Debates of the Senate  
1st Session, 41st Parliament, Volume 149, Issue 181
  Wednesday, June 26, 2013
 
Bill C-304: Canadian Human Rights Act (Third Reading)
Hon. Lillian Eva Dyck: Honourable senators, I would like to say a few words about this bill. I made a longer speech at second reading. I still object to the bill and will not vote for it, but I want to put it into context with respect to vulnerable groups. The first group that comes to mind, of course, is Aboriginal people.

There was a survey done in 2010 called the Urban Aboriginal Peoples Study which indicated that three in four Aboriginal people believe that they are targets of racism. That is a very high percentage. These days, as we heard from previous speeches, a lot of that messaging will come to people through the Internet, through social media.

Coming from Saskatchewan, I am concerned and I hate to say this, but Saskatchewan is a province where the rates of racism are higher than they are in other parts of the country, such as in Ontario.

It is very important to give vulnerable groups the protection that they are entitled to under the Charter of Rights and Freedoms in section 15(1). Some people have said to me, "Well, if you have that protection under the charter, why do you need clause 13 under the Canadian Human Rights Act?"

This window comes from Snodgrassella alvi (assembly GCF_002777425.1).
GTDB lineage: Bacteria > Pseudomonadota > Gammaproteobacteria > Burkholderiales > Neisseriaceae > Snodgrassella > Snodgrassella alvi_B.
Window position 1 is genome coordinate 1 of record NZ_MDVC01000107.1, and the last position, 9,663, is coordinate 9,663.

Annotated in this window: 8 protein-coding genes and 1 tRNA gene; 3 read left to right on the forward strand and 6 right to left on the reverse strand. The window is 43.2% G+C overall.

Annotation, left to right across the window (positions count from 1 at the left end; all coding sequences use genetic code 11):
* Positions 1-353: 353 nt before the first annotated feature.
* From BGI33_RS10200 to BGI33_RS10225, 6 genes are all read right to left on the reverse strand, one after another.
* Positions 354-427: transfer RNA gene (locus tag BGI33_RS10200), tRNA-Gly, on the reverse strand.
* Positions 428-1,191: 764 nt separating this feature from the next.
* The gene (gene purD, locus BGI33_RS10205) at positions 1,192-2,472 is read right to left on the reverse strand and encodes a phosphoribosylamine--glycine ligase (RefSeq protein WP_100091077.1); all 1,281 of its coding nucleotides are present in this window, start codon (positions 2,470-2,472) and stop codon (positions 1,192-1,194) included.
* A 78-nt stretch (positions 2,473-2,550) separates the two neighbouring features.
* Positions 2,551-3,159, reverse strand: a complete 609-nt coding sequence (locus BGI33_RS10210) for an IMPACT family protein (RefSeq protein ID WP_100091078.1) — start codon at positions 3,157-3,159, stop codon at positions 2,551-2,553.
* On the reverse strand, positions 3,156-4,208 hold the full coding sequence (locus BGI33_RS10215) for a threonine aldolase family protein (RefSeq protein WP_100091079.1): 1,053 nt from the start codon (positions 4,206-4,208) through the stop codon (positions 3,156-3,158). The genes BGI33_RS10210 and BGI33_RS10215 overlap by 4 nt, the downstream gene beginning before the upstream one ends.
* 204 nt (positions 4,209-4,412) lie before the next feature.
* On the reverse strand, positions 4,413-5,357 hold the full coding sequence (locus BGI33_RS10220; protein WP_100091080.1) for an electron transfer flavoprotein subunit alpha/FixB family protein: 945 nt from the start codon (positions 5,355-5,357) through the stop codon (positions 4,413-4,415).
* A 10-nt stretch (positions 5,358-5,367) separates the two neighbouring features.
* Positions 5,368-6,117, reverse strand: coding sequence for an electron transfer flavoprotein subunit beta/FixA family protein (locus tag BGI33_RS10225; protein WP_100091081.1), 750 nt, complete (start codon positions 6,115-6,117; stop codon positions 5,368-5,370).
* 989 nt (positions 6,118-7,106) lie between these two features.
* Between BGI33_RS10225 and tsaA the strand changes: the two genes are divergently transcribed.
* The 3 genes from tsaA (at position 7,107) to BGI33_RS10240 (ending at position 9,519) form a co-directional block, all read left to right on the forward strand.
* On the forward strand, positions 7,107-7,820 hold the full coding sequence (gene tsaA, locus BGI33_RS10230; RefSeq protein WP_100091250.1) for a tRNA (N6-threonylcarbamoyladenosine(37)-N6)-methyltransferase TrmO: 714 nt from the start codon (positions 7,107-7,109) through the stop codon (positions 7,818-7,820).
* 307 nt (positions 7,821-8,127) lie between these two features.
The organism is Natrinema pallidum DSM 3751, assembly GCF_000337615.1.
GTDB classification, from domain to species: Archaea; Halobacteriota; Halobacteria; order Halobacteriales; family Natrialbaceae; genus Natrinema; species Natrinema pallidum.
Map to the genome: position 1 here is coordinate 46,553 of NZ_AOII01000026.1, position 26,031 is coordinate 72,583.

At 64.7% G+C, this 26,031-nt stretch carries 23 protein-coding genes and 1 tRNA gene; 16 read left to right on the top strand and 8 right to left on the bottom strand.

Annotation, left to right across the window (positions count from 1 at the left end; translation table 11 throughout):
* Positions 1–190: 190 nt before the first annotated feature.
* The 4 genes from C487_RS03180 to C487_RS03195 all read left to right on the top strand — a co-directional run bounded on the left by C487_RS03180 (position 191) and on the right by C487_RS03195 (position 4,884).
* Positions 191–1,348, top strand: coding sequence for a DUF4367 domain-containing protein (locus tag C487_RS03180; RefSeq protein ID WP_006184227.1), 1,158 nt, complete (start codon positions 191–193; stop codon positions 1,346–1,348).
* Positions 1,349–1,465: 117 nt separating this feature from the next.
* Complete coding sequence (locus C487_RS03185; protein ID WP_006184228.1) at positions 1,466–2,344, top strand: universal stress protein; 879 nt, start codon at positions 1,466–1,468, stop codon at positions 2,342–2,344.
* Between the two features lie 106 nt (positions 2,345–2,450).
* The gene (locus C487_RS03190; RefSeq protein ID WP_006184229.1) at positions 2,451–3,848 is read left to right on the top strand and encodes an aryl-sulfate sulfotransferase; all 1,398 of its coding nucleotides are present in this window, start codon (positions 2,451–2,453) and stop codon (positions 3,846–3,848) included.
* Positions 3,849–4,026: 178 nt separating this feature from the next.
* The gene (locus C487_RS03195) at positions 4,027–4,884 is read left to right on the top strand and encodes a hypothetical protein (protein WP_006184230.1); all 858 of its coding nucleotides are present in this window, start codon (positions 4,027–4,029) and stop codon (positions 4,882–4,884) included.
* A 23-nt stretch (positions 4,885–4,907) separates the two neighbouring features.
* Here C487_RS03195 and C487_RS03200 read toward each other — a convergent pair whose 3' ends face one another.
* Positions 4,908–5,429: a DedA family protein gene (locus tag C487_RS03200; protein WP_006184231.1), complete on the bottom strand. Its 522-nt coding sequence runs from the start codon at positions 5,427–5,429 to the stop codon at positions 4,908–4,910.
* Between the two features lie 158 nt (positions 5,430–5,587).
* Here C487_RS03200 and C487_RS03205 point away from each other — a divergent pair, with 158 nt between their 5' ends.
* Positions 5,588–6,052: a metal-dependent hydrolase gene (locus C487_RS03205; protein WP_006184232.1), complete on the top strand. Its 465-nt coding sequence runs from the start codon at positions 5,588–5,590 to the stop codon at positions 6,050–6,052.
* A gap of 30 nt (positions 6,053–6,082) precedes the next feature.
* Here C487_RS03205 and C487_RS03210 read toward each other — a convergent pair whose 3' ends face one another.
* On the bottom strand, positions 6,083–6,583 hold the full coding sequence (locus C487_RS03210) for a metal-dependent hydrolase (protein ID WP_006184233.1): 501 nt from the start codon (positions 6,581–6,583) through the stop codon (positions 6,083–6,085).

To me, that makes no sense, because section 13 is negating the right to protection. We need both to make for a strong case. Vulnerable people need the protection. As other senators have said, we know that Canada is made up of a variety of different racial groupings. In 2006, something like 16 per cent of our country was immigrants and it is higher now.

In order for people to integrate, flourish and reach their full potential, they must not be subjected to any kind of discrimination. As I said before, the Internet and social media are predominant ways of messaging these days.

In particular, it affects young people. That is how young people now communicate. They communicate through the various social media. They do not communicate by letters, reading books and that kind of thing. It is all through social media.

As we all know, within the Aboriginal population, more than 50 per cent is under the age of 25. We know that Aboriginal youth are subjected to more racism and they are more vulnerable.

I cannot see where passing this bill will do any good at all, and it will really harm Aboriginal youth. We already know that the rates of suicide are high. We have already seen where the use of social media for cyberbullying has taken lives. I definitely will vote not to pass this bill.